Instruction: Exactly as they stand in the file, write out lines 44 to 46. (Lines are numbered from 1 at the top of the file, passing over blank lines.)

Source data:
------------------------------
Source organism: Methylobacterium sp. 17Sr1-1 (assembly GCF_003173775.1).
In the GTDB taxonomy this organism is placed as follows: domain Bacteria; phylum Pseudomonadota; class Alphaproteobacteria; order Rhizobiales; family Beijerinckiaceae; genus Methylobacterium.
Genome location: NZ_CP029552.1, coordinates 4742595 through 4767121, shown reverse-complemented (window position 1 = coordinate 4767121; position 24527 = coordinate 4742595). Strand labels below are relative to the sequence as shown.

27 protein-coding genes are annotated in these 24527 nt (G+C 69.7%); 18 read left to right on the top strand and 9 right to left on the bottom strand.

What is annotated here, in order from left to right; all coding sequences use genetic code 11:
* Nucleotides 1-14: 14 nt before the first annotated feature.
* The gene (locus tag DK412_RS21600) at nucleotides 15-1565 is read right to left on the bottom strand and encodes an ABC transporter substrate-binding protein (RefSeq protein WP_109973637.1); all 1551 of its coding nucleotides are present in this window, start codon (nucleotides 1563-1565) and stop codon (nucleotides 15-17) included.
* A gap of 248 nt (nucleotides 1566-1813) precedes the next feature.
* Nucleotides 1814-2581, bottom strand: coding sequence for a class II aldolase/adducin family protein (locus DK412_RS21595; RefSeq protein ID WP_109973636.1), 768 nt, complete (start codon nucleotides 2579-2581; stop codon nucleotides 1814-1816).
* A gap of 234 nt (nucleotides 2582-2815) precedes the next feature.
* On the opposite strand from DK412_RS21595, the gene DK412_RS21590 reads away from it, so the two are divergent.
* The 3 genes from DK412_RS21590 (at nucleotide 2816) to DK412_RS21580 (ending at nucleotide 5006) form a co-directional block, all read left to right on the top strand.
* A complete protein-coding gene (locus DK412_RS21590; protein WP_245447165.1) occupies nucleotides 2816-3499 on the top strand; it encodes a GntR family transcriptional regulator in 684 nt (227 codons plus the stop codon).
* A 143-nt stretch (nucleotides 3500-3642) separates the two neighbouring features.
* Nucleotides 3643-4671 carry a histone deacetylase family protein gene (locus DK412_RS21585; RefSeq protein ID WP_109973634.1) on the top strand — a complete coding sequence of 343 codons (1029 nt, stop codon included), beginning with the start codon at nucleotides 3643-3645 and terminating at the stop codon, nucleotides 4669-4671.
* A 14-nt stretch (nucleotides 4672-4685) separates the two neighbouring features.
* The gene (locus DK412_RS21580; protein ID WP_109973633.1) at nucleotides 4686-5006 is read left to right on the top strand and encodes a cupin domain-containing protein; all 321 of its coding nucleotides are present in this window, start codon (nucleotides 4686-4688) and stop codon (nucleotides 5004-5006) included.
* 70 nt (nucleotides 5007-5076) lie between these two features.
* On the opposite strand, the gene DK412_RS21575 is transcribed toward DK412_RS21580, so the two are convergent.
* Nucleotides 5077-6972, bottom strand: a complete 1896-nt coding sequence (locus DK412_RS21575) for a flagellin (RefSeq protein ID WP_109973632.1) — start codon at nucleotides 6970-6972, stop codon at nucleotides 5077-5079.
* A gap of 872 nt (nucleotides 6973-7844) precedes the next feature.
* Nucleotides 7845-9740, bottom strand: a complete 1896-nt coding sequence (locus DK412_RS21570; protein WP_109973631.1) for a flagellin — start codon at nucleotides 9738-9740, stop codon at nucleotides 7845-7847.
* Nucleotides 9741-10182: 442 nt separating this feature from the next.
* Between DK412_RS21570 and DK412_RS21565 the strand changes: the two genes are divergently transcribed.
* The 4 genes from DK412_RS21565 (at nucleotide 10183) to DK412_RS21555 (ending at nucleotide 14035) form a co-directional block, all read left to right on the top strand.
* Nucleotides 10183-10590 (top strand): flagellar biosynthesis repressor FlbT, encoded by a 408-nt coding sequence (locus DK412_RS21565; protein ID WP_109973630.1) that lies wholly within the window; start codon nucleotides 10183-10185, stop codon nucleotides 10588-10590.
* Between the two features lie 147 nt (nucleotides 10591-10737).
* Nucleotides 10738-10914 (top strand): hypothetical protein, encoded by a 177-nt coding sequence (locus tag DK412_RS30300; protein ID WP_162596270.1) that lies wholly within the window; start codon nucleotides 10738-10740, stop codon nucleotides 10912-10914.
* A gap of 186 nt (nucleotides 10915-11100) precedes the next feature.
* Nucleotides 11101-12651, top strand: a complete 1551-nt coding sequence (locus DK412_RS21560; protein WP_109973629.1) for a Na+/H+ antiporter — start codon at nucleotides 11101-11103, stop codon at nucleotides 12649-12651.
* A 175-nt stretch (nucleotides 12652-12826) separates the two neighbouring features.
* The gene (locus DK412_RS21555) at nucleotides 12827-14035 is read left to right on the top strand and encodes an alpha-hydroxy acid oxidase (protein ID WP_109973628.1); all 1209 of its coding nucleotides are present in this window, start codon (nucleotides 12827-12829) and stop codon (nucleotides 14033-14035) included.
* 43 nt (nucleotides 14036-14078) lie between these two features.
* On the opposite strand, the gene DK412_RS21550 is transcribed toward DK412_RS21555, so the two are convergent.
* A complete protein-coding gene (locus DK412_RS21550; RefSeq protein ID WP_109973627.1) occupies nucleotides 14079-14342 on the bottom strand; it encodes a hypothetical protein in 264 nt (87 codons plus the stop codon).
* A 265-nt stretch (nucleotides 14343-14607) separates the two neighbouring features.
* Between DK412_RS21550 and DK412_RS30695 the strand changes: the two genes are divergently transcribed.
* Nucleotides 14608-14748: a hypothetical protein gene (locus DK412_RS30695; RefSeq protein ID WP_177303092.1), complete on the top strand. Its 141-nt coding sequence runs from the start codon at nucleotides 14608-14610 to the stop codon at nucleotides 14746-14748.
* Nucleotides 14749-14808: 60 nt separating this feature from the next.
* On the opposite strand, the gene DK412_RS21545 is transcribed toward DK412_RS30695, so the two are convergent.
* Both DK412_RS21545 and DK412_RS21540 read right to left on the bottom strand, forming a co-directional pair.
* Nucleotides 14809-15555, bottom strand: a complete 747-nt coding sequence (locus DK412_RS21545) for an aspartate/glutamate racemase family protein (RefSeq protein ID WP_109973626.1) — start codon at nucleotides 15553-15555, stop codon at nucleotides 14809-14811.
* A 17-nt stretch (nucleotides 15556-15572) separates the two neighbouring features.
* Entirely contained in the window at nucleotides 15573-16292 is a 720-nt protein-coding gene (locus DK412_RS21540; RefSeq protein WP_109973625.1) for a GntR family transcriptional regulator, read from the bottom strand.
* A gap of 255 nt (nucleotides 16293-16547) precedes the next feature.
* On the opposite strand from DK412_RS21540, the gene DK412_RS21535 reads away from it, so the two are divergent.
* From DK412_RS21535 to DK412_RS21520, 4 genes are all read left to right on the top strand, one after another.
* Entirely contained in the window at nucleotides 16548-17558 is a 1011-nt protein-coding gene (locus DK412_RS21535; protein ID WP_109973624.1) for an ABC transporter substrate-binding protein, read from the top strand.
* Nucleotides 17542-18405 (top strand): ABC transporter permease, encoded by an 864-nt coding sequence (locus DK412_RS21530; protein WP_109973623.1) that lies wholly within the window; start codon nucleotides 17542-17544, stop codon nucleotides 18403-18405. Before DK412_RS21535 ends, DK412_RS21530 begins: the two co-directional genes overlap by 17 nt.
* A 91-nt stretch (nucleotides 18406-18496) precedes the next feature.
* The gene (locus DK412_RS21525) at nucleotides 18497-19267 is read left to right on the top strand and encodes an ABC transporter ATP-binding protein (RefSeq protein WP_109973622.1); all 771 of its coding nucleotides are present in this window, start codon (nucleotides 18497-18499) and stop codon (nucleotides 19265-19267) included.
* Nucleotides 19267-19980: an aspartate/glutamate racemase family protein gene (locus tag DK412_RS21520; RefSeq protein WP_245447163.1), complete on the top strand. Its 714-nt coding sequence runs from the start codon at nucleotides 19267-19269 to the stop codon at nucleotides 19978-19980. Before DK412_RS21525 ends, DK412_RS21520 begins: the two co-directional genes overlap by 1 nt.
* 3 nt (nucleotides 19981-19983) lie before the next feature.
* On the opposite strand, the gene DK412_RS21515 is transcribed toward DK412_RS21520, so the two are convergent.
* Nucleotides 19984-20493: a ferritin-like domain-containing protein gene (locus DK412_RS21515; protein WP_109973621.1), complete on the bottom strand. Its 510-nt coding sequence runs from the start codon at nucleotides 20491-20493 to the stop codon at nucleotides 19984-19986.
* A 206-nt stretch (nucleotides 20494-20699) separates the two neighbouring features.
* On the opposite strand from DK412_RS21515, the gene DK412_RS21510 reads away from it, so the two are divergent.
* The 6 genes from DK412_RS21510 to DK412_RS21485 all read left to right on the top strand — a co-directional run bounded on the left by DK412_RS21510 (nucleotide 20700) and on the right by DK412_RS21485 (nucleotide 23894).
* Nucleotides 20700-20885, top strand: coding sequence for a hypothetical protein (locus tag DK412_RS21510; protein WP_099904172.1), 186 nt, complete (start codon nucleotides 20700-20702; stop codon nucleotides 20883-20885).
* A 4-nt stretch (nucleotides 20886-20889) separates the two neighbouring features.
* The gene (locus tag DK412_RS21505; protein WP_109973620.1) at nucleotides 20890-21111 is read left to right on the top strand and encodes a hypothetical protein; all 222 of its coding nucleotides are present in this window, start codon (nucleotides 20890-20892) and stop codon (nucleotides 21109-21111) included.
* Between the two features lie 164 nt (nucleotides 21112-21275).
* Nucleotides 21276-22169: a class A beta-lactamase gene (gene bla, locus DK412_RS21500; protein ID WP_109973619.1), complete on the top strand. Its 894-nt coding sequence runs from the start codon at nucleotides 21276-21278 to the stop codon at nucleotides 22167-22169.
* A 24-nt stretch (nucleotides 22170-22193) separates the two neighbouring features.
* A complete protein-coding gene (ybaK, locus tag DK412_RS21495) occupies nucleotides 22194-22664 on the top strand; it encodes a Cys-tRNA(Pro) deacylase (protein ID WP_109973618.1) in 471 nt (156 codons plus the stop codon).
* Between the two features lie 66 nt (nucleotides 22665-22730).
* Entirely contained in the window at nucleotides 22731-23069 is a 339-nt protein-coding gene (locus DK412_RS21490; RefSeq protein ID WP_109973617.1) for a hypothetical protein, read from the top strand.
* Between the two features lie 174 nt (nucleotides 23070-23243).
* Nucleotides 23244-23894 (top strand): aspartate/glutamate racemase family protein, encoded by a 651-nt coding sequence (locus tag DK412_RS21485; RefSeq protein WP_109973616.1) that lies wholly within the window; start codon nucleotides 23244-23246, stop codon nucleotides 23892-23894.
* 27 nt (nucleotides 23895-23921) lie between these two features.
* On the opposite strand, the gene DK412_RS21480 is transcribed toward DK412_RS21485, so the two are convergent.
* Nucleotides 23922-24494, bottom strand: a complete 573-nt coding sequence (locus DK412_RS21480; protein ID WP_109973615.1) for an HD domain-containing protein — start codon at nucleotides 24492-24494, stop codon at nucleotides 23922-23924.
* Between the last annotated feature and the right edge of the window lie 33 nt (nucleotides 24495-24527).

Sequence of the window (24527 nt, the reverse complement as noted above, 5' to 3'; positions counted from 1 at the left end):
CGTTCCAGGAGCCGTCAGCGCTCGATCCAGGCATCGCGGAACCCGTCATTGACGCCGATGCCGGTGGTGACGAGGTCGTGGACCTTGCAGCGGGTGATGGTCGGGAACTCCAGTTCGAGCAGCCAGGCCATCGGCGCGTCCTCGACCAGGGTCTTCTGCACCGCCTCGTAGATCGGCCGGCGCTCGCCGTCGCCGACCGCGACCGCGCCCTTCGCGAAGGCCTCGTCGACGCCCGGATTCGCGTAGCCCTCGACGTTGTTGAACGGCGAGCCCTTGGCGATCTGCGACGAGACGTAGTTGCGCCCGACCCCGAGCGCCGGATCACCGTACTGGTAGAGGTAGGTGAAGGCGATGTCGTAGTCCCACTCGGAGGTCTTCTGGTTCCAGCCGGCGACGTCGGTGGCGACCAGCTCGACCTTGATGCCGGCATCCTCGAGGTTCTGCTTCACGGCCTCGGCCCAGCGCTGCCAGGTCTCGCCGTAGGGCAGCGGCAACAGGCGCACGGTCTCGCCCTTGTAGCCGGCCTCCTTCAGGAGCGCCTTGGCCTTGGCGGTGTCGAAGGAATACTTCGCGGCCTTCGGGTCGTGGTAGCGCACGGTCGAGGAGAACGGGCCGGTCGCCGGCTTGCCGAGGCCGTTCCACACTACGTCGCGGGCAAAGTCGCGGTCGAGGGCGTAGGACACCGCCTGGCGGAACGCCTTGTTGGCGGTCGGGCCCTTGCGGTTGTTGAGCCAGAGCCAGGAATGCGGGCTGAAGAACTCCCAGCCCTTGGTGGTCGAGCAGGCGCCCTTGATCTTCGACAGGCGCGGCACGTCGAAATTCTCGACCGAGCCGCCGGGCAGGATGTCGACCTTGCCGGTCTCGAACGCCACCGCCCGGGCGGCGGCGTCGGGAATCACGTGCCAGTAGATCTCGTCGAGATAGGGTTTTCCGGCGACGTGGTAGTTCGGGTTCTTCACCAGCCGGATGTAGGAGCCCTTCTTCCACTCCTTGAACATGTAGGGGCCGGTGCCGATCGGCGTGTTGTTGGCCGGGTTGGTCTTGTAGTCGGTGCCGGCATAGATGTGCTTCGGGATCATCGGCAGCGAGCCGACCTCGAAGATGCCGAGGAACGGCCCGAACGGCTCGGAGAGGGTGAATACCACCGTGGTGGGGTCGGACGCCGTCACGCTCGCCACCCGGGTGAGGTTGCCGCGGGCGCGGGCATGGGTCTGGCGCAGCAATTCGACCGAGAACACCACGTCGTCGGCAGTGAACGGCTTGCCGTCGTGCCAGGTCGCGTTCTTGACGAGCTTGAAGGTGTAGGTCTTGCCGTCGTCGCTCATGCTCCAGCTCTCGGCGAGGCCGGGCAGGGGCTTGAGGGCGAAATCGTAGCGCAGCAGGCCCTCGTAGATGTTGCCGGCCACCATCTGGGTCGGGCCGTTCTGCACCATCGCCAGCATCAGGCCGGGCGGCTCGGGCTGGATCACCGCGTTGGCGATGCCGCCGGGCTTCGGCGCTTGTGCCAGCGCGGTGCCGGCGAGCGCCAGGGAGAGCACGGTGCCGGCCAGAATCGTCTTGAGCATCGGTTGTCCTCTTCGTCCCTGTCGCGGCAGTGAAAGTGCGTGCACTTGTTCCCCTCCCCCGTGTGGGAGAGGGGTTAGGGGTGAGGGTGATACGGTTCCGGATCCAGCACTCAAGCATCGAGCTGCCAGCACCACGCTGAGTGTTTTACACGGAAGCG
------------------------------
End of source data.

* Entirely contained in the window at nucleotides 15573-16292 is a 720-nt protein-coding gene (locus DK412_RS21540; RefSeq protein WP_109973625.1) for a GntR family transcriptional regulator, read from the bottom strand.
* A gap of 255 nt (nucleotides 16293-16547) precedes the next feature.
* On the opposite strand from DK412_RS21540, the gene DK412_RS21535 reads away from it, so the two are divergent.